ypT1: Tumor is 2 cm or smaller
 Subcategories of ypT1:
 ypT1mi: Very small tumor (0.1 cm or smaller)
 ypT1a: Tumor is larger than 0.1 cm, but no larger than 0.5 cm
 ypT1b: Tumor is larger than 0.5 cm, but no larger than 1 cm
 ypT1c: Tumor is larger than 1 cm, but no larger than 2 cm
ypT2: Tumor is larger than 2 cm, but no larger than 5 cm
ypT3: Tumor is larger than 5 cm
ypT4: Tumor is any size, but has spread beyond the breast tissue to the chest wall and/or skin
 Subcategories of ypT4:
 ypT4a: Tumor has spread to the chest wall
 ypT4b: Tumor has spread to the skin, but is not inflammatory breast cancer
 ypT4c: Tumor has spread to both the chest wall and skin
 ypT4d: Inflammatory breast cancer
Adapted from American Joint Commission on Cancer materials [33].

During breast surgery, the surgeon may remove one or more axillary lymph nodes. A pathologist will examine the nodes under a microscope to see whether or not they contain cancer.

  • Lymph node-negative means none of the axillary lymph nodes contain cancer.
  • Lymph node-positive means at least one axillary lymph node contains cancer.

See Figure 4.4 for a drawing of the breast and lymph nodes.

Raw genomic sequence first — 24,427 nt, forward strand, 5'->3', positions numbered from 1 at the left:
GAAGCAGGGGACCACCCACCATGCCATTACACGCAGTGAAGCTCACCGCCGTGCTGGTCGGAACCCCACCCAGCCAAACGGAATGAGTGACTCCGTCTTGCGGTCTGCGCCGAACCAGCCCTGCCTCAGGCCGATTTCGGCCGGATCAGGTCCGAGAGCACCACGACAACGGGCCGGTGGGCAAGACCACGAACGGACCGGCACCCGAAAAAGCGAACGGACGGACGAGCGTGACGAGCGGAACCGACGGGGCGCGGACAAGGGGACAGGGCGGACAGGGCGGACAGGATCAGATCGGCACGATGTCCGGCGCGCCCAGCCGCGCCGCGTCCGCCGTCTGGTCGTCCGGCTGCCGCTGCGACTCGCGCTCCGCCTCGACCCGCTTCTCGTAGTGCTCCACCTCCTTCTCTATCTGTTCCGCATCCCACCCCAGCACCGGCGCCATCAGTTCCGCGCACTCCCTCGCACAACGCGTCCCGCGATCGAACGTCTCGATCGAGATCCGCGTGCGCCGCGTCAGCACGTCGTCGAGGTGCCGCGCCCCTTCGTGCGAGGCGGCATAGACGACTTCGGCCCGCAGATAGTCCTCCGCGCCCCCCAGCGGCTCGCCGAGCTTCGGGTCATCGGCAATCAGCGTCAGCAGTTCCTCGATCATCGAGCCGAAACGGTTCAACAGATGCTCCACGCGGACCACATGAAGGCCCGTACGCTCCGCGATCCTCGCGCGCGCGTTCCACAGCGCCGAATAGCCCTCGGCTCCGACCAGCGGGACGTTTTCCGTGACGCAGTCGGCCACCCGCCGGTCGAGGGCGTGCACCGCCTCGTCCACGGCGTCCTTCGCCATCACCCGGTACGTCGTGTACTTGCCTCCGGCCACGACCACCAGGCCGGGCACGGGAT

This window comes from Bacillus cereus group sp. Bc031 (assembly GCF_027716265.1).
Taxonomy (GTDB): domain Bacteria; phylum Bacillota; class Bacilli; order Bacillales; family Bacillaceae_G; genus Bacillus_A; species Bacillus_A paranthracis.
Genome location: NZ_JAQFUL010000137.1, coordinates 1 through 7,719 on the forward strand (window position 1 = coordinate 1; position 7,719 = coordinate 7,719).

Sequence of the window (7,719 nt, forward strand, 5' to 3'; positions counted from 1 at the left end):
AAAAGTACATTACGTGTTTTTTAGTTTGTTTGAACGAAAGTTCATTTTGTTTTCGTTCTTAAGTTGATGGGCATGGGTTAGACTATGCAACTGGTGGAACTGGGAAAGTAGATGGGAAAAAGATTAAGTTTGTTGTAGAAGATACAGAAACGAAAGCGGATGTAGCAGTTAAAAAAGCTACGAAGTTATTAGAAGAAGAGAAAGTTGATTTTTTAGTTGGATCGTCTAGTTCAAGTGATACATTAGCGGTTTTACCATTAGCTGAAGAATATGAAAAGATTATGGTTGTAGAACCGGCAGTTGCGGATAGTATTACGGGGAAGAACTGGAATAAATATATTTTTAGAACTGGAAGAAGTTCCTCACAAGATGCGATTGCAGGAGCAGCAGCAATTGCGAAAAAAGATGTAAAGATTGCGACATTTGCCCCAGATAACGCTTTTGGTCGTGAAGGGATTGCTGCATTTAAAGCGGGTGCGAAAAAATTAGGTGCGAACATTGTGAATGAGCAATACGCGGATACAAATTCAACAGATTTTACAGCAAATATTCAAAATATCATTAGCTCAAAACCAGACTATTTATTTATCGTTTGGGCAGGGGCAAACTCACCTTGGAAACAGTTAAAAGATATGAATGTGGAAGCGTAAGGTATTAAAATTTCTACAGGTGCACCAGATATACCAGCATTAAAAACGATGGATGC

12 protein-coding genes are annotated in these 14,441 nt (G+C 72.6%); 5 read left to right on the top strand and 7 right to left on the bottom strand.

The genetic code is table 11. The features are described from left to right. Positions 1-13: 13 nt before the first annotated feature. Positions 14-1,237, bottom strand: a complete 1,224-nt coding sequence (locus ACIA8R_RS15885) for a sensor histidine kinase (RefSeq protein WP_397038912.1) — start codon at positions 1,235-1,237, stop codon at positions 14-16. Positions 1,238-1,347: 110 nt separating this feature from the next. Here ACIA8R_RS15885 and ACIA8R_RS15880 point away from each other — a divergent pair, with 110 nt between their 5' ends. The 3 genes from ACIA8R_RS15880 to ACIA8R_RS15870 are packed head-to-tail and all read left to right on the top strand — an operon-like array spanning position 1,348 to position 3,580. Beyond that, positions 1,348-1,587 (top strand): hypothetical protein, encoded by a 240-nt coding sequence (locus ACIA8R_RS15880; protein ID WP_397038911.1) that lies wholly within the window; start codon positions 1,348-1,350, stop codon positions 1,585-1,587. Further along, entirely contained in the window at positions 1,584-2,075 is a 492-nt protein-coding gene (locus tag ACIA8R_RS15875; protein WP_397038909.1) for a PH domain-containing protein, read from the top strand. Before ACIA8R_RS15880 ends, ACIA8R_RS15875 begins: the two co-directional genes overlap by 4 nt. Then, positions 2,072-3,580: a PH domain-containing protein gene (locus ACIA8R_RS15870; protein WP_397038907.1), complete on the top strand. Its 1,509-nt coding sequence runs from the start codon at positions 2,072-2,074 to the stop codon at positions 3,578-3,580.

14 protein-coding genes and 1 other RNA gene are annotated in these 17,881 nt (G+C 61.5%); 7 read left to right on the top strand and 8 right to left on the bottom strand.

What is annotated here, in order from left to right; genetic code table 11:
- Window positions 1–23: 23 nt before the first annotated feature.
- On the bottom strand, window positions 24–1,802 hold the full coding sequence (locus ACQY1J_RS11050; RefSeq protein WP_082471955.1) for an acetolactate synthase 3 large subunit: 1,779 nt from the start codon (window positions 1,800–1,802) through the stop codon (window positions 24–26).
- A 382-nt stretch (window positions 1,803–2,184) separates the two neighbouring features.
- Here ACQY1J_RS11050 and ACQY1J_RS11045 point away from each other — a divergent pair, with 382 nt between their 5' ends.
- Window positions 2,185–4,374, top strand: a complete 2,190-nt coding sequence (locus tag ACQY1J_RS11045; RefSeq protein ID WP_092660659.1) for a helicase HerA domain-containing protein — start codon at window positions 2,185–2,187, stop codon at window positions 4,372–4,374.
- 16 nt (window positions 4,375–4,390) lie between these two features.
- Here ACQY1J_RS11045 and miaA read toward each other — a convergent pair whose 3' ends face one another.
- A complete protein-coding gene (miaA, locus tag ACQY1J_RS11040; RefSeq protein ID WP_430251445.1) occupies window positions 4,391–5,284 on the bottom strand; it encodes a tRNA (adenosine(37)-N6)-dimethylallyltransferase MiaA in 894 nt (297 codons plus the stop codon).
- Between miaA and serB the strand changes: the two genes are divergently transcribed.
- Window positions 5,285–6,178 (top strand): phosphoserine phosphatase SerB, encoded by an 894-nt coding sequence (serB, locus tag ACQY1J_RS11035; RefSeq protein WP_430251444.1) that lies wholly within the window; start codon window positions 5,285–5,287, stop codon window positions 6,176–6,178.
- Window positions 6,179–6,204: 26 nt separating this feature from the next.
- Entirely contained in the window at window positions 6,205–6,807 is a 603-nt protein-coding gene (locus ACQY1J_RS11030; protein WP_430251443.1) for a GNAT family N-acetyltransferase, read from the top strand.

Learn more about lymph node status.

Lymph node status on your pathology report

The definition for each category of lymph node status is the same whether or not you get neoadjuvant therapy.

The only difference is the “yp” notation before the “N” on your pathology report. For example, pN0 and ypN0 both mean the axillary and other nearby lymph nodes don’t contain cancer.

The pre-treatment status of the lymph nodes may be included on your pathology report. This is called clinical node status and is determined using imaging (for example, with ultrasound or MRI) and findings from a physical exam. Clinical node status is noted as “cN” on a pathology report.

The table below shows pathologic lymph node status categories. See an expanded version of this table that includes all subcategories.

Pathologic lymph node status
after treatment with neoadjuvant therapy

ypNXAxillary and other nearby lymph nodes cannot be assessed (for example, they were not removed during surgery)
ypN0Axillary and other nearby lymph nodes do not have cancer or only have isolated tumor cells (individual cancer cells), when looked at under a microscope
ypN1Micrometastases (very small clusters of cancer) OR 1–3 axillary lymph nodes have cancer AND/OR Internal mammary nodes have cancer or micrometastases (very small clusters of cancer cells) found on sentinel node biopsy
ypN24–9 axillary lymph nodes have cancer OR

Internal mammary nodes have cancer, but axillary lymph nodes do not have cancer
ypN310 or more axillary lymph nodes have cancer OR

Infraclavicular (under the clavicle) nodes have cancer OR

Internal mammary nodes have cancer plus 1 or more axillary lymph nodes have cancer OR

4 or more axillary lymph nodes have cancer plus internal mammary nodes have cancer or micrometastases found on sentinel node biopsy OR

Supraclavicular (above the clavicle) nodes have cancer
Adapted from American Joint Committee on Cancer materials [33].

Clips mark the location of the breast cancer